TIP: intergrating live action with 3D animation

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Chris B
Joined: Apr 10 2001


Here's a simple technique I'd like to share that I've used to get round the problem of camera movement matching when wanting to put live action into 3D animated scenes. You do need knowledge and access to 3D modeling software.

1. Create your 3D 'set' to scale.
2. Video your actor/s on a blue or green background. TIP: if filming one person lock the camera at 90degrees to get better final resolution.
3. import your video into your editing package, make a copy of the clip and put them side by side on the timeline. key out the blue on both clips and set one of the clips to display the black/white matte as the output.
4. export each clip actor1.avi (keyed) and actor1mask.avi (keyed and matte output)
5. in your 3D scene create a rectangle plane or thin box (to represent the actor).
6. in the material editor import the actor1.avi as the texture and actor1mask as the opacity.
7 apply the texture to the plane or box in the scene.

limitations: the actor can't walk more than a step or two.
Tip. the plane or box with the texture needs to be rotated to face the 3d camera at all times otherwise the illusion will fail.

matching the lighting as best you can helps.

this technique is suitable for animated 3D shots, static shots should be just a layer of keyed video over your background image.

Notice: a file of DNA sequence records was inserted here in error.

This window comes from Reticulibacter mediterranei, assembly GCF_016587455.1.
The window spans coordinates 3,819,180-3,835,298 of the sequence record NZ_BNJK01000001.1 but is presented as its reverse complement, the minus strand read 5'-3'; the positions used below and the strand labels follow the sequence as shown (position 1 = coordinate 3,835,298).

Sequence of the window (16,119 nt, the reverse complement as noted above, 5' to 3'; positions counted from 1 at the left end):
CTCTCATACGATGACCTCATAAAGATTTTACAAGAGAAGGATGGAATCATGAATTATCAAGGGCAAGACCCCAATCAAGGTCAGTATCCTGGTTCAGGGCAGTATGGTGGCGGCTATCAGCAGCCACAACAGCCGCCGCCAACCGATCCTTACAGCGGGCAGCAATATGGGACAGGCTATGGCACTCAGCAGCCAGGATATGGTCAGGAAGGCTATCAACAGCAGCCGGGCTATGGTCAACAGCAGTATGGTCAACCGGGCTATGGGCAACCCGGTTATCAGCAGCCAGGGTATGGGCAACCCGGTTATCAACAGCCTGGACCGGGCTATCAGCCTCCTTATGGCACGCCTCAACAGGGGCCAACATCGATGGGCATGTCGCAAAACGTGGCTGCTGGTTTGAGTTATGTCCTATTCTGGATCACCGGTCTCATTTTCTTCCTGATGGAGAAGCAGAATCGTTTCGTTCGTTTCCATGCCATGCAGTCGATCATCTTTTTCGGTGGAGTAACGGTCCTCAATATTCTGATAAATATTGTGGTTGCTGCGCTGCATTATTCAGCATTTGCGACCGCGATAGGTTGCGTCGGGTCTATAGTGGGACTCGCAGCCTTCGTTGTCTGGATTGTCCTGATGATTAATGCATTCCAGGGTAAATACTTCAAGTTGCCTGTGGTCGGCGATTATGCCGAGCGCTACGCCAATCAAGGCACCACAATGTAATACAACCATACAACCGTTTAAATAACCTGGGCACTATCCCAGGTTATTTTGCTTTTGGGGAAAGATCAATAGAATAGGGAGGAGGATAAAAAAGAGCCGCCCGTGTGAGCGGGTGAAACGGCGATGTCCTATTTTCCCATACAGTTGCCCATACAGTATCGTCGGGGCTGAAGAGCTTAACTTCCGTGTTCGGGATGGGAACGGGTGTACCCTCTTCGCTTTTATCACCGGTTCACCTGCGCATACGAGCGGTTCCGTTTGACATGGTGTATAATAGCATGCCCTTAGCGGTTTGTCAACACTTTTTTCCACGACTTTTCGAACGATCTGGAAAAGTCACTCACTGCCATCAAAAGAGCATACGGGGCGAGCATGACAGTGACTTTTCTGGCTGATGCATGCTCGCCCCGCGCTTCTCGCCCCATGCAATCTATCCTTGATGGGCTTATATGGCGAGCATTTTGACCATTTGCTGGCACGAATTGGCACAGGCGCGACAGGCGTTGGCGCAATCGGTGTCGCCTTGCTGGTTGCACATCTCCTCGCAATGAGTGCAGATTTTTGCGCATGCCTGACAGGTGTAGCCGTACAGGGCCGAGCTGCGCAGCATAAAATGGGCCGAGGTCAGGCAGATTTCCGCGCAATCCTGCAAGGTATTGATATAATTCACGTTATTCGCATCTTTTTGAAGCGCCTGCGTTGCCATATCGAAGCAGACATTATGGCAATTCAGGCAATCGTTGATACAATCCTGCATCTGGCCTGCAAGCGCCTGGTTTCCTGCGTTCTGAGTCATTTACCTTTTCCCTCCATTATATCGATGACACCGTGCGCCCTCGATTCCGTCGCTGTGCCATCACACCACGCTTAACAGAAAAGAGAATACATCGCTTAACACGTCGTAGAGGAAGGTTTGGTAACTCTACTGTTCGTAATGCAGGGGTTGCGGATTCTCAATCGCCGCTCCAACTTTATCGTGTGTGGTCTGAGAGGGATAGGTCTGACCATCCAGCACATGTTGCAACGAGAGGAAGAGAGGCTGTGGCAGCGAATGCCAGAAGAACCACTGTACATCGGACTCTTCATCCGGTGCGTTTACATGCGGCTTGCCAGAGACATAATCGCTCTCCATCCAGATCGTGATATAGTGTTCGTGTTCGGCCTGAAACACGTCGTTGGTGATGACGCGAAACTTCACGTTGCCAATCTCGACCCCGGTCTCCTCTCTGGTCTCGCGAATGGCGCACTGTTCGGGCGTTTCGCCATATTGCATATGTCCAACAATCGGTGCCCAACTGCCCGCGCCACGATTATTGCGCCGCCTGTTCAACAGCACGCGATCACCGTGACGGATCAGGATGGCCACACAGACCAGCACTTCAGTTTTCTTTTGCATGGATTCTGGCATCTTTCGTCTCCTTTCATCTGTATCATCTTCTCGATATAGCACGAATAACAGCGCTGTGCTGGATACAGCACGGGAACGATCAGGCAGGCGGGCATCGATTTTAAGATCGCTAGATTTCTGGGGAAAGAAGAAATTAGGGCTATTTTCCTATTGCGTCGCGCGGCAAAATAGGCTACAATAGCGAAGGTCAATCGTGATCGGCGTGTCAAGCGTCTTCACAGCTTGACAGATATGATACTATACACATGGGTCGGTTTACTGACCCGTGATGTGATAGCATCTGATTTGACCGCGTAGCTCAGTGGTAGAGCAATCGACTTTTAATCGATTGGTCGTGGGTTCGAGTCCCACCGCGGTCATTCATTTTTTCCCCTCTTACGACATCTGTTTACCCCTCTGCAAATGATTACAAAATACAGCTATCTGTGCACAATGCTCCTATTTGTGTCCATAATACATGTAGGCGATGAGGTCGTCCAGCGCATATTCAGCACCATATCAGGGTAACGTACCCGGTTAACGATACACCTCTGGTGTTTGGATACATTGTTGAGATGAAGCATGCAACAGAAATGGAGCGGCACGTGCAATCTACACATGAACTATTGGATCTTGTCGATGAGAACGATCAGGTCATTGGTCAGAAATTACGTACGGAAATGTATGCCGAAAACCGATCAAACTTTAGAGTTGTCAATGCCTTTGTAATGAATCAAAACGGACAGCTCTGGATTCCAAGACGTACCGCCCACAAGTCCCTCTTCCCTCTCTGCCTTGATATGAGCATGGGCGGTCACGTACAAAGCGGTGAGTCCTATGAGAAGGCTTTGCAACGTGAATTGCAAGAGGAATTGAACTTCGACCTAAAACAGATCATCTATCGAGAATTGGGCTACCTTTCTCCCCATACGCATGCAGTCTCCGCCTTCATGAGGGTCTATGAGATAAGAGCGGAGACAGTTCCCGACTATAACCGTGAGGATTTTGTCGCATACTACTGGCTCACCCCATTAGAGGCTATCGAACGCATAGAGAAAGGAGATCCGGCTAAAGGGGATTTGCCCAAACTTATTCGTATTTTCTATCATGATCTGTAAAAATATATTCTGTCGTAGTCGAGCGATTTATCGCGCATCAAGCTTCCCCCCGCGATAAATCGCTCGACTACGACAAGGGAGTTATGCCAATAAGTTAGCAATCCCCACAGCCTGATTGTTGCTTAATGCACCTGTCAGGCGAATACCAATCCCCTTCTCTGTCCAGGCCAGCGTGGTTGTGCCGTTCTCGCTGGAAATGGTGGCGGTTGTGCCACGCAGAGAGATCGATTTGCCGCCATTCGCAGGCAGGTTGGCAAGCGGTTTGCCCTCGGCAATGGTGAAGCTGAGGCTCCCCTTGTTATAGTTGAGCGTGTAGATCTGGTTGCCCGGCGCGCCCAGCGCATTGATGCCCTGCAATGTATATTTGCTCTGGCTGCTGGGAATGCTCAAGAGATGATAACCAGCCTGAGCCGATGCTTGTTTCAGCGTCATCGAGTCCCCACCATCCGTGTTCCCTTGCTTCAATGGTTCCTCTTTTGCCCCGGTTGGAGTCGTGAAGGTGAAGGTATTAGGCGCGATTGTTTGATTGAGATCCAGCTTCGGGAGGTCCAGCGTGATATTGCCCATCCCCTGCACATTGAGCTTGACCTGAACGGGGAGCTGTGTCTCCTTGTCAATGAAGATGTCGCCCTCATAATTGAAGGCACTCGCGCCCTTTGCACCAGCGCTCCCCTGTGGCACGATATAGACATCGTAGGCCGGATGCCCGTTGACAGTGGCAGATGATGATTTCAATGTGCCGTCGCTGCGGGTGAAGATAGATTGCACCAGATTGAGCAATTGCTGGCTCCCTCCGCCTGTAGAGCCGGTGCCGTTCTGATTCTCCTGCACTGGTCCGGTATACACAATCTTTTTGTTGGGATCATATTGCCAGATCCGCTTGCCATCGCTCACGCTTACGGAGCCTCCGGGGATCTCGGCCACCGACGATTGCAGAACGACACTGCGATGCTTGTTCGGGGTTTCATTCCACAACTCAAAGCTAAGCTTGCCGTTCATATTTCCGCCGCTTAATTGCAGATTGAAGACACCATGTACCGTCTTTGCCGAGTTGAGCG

have fun.


Chris Boylan - boylanmedia.co.uk
HMC151 Windows 7 CS5 Production i7 950 3.07 GHz GTX570

Joined: Aug 27 1999

Thats a good tip Chris, it's often called '2 1/2D' and it's very common in 3d compositing: you'll find most 3D packages have an option to set the target rectangle plane to always face the camera so you don't need to rotate it manually.

When you buy stock footage of explosions or individual crowd members, you get the footage and the black and white opacity map to go with it. Takes the hassle of making your own mattes away, but then it is nice to build the whole effect from scratch - and it is original.

Spaceships exploding, or large crowds in amphitheatres or football grounds are done this way.

You can make your actor walk more than a few steps by either having walk on a treadmill (cheesy, but it works), or, panning the camera with him as he walks, then simply just animate the rectangle in the 3D program to match. This is where the auto-face function comes in handy, meaning you can concentrate on the walk cycle and not worry about the camera facing.

PS Don't forget to switch on the 'accept cast shadows' function on the rectangle, to make the most of that 3D foreground action!